The maple industry is responsible for producing a lot of desirable goods, from pure maple syrup to candy to ice cream. In order to keep these products in stock, we must take a look at the success and future of the maple industry. What do officials expect the maple yield to total in 2024 – and will the industry dwindle out with the older generation?

These are questions that Mark Cannella from University of Vermont Extension addressed during his annual “Maple Industry Outlook” webinar. Cannella has been with UVM Extension for over 12 years and is a “well-known expert in all things maple and maple syrup and sugar,” stated Chris Laughton, the webinar host from Farm Credit East.

The majority of the maple syrup in the world is produced in Canada. In fact, over 90% of that Canadian crop is specifically in the province of Quebec, explained Cannella.

In 2022, the maple syrup industry was at its all-time high, with the largest spike in production that it’s seen in the past 10 years. Looking at the U.S. alone, the maple industry has been growing tremendously in revenue over the past 25 – 30 years, going from $34 million in total value in 2000 to $171 million in 2022.

USDA’s National Agricultural Statistics Service (NASS) has been tracking U.S. maple taps and syrup production, and there’s been a large growth trajectory throughout the years. “We see volatility, we see uncertainty on an annual basis, but we certainly see growth – significant growth,” Cannella said.

When looking at the American tap count, it’s been holding at around 14 million taps over the past few years. Canada has more than three times the amount of taps each year than the U.S. Vermont is the leading maple producer in the U.S., making up around 49% of American yield each year. New York makes 18% and Maine makes 11%. Wisconsin, although creating a small yield in comparison, is one of the fastest growing maple producing states, with 29% growth from 2017 – 2022.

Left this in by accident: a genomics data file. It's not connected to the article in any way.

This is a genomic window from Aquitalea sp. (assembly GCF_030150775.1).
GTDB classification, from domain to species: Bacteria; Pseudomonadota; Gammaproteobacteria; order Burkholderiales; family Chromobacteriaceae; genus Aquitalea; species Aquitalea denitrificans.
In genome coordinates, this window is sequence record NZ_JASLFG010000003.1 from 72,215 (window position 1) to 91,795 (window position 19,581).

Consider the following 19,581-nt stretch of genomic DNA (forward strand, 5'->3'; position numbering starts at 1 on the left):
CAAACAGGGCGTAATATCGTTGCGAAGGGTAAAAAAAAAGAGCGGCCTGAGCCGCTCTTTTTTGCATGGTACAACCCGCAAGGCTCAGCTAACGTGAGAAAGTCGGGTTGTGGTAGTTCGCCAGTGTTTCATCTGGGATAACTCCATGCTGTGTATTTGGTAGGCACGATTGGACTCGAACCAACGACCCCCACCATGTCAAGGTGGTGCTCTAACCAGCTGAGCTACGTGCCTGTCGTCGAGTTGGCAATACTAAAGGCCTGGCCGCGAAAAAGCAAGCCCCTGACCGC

USDA began tracking sap sales in 2022. Vermont is currently the leading state for sap sales. It’s important to note that sap sales “only represents $2 to $3 million worth in value,” Cannella noted, so it’s not a game-changer in terms of the overall economic magnitude of the industry.

The maple industry: How will it change going forward?

Although a sap-only enterprise may not be ideal for all maple producers, it’s important to recognize it as an option. Cannella mentioned how “the concept of a sap-only enterprise … not requiring the investment of the sugarhouse facility, evaporator technology, inventory of product and syrup marketing, cuts a dramatic amount of investment out of the proposal for the new entrants.”

In other words, sap-only enterprises remove a lot of the costs of starting or buying a maple business, making it more accessible for younger generations to join.

It’s important to consider how people are spending their money in terms of buying goods from grocery stores, markets and farms. A lot more food was being bought to make at home from 2020 – 2022, as people were avoiding restaurants due to COVID. Now that going out isn’t a concern anymore, we’re “still seeing and observing marketing growth … just not at the same rate that it had before.”

When it comes to transitioning, although a lot of businesses may keep ownership in the family, others may decide to sell. No matter what, benchmarks are needed to know how much the businesses will cost. When looking at intermediate assets, not including any real estate, Cannella has seen “roughly $55 per tap [as] a pretty good average” from 2014 – 2021. He expects that as maple equipment and technology become more efficient and expensive, this number will increase.

The expected revenue of a maple business is dependent on if it’s retail, wholesale/bulk or mixed. Cannella mentioned that the average sales per gallon equivalent (PGE) for retail was $85 – $95, bulk was $2.10 – $2.40 and mixed was $40 – $60, depending on the percentage of each. With this information, a 10,000-tap business with 80% wholesale and 20% retail, at 5 lbs./tap, is expected to make around $170,000 a year ($90,000 wholesale and $80,000 retail).

Cannella finished his discussion with some challenges to look out for come next season: climate change, labor and the evolution of the market and supply chain. He emphasized how “most maple producers are concerned about their yield, concerned about their tree health.”

There are some things maple producers can do to prepare for climate change, such as using technology and practices with tubing systems and sap sanitation, replacement of spouts annually and more. The key is to maximize the weather-volatility of your production and equipment.

Keeping the evolution of the market and supply chain in mind is important, as you want your business to stay relevant. For example, society is focusing more on sustainability, recycling and waste reduction. When planning what materials and packaging you are going to use for your maple products, consider using materials that reduce waste, weight and are recyclable.

by Kelsi Devolve